In spring, 2004, the department opened the district’s Family Counseling Clinic serving students and families in our district. The department’s psychology interns are able to act as therapists under the supervision of licensed staff through “live and video supervision” as well as supervision and processing after the night’s sessions.
Many of our former Psychology Interns are employed as psychologists in schools across the country. Others have chosen a career in academia. Several have become Directors of their own Psychological Services Departments in their district. Finally, many Interns have elected to remain with our department when positions become available.
DEPARTMENT OF PSYCHOLOGICAL SERVICES
Shawn Fleck, Ph.D. – Coordinator, Psychologist/LSSP
Indiana State University, 2000 (School Psychology). On staff since 1999.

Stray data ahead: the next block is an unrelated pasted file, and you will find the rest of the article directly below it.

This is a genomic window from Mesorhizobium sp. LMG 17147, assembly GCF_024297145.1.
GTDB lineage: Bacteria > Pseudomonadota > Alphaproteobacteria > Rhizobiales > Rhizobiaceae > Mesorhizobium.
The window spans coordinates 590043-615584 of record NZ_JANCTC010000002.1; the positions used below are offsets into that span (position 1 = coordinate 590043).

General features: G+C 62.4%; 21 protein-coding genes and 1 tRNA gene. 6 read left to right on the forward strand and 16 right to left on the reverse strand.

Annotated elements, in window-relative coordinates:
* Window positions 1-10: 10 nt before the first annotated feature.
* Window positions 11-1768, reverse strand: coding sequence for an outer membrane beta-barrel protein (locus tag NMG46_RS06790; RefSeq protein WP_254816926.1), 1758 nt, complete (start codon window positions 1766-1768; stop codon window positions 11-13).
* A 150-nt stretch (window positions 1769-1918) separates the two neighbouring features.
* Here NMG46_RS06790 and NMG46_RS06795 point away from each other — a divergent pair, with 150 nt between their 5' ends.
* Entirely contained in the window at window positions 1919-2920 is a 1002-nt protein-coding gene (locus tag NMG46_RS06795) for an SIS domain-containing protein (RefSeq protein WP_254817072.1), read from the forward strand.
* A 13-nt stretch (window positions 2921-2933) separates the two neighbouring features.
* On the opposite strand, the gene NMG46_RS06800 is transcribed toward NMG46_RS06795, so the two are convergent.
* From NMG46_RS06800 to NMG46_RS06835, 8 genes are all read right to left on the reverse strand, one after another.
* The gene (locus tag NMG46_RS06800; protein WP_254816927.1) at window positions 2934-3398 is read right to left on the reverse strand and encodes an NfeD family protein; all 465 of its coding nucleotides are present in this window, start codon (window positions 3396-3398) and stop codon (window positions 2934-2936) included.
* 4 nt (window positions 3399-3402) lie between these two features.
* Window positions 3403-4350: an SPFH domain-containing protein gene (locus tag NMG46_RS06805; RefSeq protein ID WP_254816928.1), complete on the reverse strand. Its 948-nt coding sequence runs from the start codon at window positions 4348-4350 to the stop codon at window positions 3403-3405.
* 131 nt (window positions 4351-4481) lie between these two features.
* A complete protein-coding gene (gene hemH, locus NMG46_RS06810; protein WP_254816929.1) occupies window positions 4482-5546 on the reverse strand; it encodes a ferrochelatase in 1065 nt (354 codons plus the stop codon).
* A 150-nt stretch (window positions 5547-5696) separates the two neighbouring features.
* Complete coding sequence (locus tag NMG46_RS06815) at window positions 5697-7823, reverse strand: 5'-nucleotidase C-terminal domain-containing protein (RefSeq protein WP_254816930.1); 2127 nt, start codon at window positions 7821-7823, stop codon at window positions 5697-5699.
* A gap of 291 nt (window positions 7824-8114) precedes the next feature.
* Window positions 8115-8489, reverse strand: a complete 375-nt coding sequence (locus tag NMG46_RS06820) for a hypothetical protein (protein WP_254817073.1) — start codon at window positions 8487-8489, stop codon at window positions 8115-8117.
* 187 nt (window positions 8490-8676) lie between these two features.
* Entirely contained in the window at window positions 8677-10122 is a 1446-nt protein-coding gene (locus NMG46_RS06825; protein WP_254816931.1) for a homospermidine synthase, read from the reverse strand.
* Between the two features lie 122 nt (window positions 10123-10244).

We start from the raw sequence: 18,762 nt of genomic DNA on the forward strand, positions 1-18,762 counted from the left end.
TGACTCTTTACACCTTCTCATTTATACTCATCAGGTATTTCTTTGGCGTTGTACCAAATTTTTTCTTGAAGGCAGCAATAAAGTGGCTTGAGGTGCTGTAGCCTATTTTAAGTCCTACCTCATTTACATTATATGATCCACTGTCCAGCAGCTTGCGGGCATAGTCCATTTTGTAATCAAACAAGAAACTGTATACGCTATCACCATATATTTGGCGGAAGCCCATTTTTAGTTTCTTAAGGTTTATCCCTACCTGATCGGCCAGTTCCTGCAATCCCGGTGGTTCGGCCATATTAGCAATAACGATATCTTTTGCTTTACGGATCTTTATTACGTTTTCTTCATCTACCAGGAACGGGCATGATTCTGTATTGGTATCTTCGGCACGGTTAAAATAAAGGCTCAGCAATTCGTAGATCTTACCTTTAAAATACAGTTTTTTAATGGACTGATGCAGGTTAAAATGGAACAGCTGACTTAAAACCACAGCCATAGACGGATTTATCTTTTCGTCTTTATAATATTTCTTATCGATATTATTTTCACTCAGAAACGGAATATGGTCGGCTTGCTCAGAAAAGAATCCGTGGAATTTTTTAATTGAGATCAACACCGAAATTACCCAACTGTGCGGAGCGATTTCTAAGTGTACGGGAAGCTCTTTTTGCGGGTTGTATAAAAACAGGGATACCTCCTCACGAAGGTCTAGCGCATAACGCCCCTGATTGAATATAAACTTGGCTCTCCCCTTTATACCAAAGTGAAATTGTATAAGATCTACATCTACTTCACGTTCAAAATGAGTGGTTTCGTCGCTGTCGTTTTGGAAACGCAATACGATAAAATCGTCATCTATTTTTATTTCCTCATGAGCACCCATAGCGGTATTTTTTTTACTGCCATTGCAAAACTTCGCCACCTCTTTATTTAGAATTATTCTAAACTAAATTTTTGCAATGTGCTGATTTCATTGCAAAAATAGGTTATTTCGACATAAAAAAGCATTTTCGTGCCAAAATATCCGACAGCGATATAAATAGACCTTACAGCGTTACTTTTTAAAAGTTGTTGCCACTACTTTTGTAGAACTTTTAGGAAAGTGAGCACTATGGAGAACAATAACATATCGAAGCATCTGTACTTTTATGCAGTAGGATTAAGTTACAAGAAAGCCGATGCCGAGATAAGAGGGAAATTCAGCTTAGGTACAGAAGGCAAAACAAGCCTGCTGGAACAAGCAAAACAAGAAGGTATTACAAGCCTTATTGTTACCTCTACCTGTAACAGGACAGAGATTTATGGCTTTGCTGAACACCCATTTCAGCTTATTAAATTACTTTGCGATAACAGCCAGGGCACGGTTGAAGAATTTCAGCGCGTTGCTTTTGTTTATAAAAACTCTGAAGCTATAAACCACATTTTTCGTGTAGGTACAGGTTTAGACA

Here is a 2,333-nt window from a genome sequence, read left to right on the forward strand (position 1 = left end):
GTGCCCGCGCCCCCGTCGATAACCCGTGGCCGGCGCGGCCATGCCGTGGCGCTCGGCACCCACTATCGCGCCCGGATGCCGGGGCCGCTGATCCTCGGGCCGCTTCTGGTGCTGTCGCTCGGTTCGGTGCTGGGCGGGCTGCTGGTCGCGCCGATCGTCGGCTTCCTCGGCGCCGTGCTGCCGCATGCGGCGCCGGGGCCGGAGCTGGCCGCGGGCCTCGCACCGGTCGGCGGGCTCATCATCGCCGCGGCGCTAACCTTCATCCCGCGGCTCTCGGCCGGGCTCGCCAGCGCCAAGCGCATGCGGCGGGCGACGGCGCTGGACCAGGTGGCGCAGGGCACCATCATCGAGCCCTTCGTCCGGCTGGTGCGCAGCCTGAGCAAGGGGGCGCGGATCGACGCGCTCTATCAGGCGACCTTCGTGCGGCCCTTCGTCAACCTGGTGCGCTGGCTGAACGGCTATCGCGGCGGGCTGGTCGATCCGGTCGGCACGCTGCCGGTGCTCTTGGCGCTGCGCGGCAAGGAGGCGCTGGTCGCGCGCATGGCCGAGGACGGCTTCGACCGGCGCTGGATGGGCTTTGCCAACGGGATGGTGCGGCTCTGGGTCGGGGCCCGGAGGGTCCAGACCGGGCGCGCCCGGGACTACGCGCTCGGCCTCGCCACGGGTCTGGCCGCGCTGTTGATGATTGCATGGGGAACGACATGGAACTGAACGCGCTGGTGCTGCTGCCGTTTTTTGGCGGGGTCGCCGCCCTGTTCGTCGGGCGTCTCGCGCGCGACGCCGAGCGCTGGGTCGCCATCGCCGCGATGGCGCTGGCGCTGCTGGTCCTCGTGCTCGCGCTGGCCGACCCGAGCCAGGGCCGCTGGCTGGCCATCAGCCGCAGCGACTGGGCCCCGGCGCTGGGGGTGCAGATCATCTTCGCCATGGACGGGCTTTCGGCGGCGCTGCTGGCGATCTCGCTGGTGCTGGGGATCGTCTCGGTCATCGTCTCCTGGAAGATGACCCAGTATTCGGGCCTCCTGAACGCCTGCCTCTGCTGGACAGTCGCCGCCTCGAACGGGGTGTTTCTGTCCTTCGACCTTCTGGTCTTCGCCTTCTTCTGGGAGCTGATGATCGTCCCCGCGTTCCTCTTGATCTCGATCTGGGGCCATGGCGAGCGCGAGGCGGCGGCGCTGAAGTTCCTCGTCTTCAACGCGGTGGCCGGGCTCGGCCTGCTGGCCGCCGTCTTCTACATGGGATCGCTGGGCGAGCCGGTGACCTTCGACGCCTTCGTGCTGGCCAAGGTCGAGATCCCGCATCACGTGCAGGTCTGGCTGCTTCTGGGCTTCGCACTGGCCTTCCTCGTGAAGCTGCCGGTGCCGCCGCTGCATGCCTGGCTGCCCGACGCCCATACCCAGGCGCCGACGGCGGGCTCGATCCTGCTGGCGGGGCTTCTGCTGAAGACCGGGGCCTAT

Wes Baker, Ph.D. – Psychologist/LSSP
University of Texas at Austin, 2010 (School Psychology) On staff since 2009.
Gayle Callahan, Ph.D. - Psychologist/LSSP/NCSP
University of Texas at Austin, 1993 (School Psychology). On staff since 2009.
Stephanie L. Coleman, Ph.D. – Postdoctoral Fellow
University of Missouri, 2012 (School Psychology). On staff since 2011.
Tara Cummings, Ph.D. – Psychologist/LSSP
University of Houston, 2010 (Counseling Psychology) On staff since 2009.
Alicia Darensbourg, Ph.D. – Psychologist/LSSP
Texas A&M University, 2011 (School Psychology). On staff since 2010.
Michelle Delaune, Ph.D. - Psychologist/LSSP
University of Texas at Austin, 1995 (School Psychology). On staff since 1993.
Jamie Griffin, Ph.D. – LSSP
Oklahoma State University , 2009 (School) On staff 2004-2008, 2010.
Sara Glennon, Ph.D. – Psychologist/LSSP
University of Arizona, 2009 (School Psychology). On staff since 2007.
Elise Hendricker, Ph.D. – Psychologist/LSSP
University of Missouri, 2011 (School Psychology). On staff since 2010.
Shawn Hirsch, Ph.D. – Internship Training Director, Psychologist/LSSP
Oklahoma State University, 2005 (School Psychology). On staff since 2006.
Karen McMullen, Ph.D. - Psychologist/LSSP/NCSP
University at Buffalo-SUNY, 2002 (Counseling/School Psychology). On staff since 2007.
KimHoang “TK” Nguyen, Ph.D. – Postdoctoral Fellow
University of Texas at Austin, 2012 (School Psychology). On staff since 2011.